European Union leaders have seemingly changed their tune lately on how best to deal with the long-running Eurozone debt crisis.
Increasingly, EU politicians have been sounding the theme that economic growth - not Eurozone austerity - is the answer, and that deadlines set for reductions in public spending needed to be loosened.
It started about a month ago, with none other than European Commission President Jose Manuel Barroso.
"While I think this policy [of austerity] is fundamentally right, I think it has reached its limits," Barroso said. "A policy to be successful not only has to be properly designed, it has to have the minimum of political and social support."
Shortly afterward, French Prime Minister Pierre Moscovici chimed in, "We're witnessing the end of the dogma of austerity."
Meanwhile, the European Commission seemed to confirm the policy shift when it recently extended the deadlines for most of the troubled EU nations to fix their budget deficits.
News headlines throughout Europe trumpeted the "end of austerity."
But what the EU leaders have really done is buy themselves more time by stretching out the Eurozone austerity policies - which are mostly still in place - over a longer period of time.
The Eurozone Hangs On By a Whisker
Four days after the Italian elections only one thing is clear: A majority of Italian voters have rejected austerity.
The problem is their victory came up short by the slimmest of margins.0.36%. That's the difference between a firm new government that could move Italy out of the Eurozone and the constitutional logjam Italian voters woke up to the next day.
As it is, they could roll the dice on a new election, but that could also make matters worse.
Since Italy's a big country with a chunky economy, that's likely bad news for us all.
Berlusconi is Back, and So Is the Eurozone Debt Crisis
Since the beginning of the year, the markets have been behaving as if the Eurozone debt crisis has been magically solved.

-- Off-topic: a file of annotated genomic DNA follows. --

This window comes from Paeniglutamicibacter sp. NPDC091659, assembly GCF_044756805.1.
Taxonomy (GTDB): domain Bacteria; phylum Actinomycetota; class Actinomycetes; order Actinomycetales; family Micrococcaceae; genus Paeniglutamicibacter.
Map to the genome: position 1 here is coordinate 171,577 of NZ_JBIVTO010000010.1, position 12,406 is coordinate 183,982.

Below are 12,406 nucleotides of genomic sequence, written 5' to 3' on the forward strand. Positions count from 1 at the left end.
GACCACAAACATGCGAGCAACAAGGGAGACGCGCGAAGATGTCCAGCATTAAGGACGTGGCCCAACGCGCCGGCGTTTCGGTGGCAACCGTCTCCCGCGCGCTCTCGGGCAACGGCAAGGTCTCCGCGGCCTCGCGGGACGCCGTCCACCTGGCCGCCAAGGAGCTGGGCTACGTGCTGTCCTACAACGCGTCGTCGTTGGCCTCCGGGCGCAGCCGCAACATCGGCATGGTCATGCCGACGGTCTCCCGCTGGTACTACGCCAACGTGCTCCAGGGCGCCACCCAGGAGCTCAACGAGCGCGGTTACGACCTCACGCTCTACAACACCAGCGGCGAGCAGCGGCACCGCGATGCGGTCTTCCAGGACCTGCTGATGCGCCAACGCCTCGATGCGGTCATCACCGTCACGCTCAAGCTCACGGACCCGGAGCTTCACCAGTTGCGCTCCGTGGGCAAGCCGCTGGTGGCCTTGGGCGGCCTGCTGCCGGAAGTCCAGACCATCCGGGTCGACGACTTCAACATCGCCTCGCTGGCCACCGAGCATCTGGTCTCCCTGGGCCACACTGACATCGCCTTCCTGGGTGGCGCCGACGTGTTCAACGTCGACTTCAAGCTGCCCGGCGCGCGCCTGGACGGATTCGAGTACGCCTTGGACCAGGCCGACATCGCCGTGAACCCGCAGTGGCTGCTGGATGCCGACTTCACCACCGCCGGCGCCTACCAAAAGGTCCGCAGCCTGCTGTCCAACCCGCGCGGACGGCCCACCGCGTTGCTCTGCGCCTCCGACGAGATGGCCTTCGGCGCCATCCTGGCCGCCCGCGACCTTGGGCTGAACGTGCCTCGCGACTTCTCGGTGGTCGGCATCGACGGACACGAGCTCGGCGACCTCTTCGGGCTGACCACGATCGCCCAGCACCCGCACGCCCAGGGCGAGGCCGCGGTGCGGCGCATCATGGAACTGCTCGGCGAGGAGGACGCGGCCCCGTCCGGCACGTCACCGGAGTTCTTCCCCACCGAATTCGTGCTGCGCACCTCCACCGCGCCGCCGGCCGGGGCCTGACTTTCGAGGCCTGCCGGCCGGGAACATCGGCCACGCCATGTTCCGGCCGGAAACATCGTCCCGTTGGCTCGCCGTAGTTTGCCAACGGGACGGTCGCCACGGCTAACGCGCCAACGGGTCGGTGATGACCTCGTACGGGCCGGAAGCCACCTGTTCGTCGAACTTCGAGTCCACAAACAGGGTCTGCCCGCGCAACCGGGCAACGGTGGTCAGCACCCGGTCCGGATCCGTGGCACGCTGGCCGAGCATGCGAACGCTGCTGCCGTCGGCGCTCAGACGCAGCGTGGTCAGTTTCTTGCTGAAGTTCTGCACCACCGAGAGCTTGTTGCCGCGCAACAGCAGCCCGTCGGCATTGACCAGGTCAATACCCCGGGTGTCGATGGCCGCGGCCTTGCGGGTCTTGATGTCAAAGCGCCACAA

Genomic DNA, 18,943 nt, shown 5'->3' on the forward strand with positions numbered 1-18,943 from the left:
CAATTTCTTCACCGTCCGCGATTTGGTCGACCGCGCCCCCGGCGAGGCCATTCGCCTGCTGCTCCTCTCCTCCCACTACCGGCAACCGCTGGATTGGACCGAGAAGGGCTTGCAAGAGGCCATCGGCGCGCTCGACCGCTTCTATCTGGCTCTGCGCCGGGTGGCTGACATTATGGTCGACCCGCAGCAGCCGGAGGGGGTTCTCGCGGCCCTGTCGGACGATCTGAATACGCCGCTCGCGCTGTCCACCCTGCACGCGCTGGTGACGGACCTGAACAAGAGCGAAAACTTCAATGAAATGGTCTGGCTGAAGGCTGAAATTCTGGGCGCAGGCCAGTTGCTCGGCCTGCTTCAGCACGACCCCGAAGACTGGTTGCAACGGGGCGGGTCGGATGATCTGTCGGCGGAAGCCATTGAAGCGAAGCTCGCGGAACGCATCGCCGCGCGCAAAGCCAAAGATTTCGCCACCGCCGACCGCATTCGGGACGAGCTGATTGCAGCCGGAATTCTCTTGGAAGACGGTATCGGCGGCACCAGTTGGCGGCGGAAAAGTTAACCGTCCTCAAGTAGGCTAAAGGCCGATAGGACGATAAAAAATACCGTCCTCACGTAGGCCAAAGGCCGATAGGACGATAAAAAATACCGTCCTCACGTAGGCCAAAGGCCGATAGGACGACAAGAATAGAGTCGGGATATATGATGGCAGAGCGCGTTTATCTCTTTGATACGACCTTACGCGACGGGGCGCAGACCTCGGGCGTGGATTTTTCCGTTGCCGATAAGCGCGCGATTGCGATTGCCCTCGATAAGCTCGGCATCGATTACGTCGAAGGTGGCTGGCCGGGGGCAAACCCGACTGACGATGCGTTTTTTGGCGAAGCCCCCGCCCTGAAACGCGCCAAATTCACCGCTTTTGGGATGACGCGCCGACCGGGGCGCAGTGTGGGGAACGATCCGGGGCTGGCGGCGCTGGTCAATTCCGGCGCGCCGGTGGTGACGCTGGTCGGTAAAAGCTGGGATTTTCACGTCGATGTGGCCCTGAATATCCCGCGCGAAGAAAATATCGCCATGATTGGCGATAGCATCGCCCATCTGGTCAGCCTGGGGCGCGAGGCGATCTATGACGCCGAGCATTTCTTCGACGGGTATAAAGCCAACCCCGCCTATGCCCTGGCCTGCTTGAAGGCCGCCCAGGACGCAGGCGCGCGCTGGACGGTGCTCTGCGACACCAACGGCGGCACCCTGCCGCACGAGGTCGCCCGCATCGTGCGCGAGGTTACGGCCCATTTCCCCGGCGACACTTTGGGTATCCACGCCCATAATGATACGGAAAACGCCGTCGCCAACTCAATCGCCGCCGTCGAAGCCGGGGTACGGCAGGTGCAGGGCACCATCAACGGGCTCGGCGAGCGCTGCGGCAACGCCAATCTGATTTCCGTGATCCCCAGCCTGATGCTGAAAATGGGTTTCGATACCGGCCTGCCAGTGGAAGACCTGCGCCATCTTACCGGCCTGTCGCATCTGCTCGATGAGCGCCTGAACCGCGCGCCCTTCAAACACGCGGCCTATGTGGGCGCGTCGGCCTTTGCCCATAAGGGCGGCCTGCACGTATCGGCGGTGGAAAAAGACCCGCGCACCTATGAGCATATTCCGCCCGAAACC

Yields on Spanish and Italian debt are trading more than 1% lower than at their peak, while world stock markets have soared close to all-time highs.
Unfortunately, you can expect that all of this euphoria will fade when the Italian elections take place on February 23-24.
Why?...It's summed up in two words: Silvio Berlusconi.
That's because until recently a win by the former Prime Minister wasn't seen as very likely. Not long ago, The EU establishment believed they had the Italian elections completely wired.
The socialist "Democratic party" led by Pier Luigi Bersani was expected to win and be supported by a coalition of center parties led by the EU's favorite, Mario Monti, imposed as prime minister in November 2011.
Both of these candidates were safely pro-euro, and prepared to put Italy through a fair amount of "austerity" to keep it, provided the handouts kept flowing from Germany and the European Central Bank. The status quo wouldn't be threatened.
Meanwhile, the two anti-euro candidates were supposed to be comedians.
One is an actual comedian named Beppe Grillo, leading an eccentric "Five Star Movement," while the other is the aforementioned Silvio Berlusconi, who is currently under indictment for sex with under-age prostitutes and therefore (in the eyes of the EU bureaucracy) not seen as a serious threat.
At best it was thought Berlusconi and Grillo might get as much as 30% of the vote between them, but it wouldn't give them any significant power.
Well, let's just say things have changed.
A Defeat for the Eurozone?According to the latest polls, Berlusconi's party would get 30% of the vote on its own, while Grillo's would earn a solid 15%. Not bad for a couple of comedians.
As for the establishment picks, Bersani's party still leads with about 34%, while Monti's supporters trail with around 12%.
That suggests a very close vote, or possibly (if as sometimes happens, voters are falsely claiming to opinion pollsters that they support the "respectable" parties) even a Berlusconi victory, provided he could come to a satisfactory arrangement with Grillo.
But here's where it gets slippery for the EU: Anything but a solid Bersani/Monti majority is bad news for the euro, or at least for Italy's participation in it.
Italy's budget is in fact quite close to balanced (Berlusconi had repaired much of the damage done by his leftist predecessors) which means an Italian exit from the euro -- getting cut off from EU handouts and austerity programs -- would be pretty painless.
However, if Italy left the euro, it's likely that Spain, Greece, Portugal and very likely France would also be forced out.
But a Berlusconi return to power is not the threat faced by the euro these days.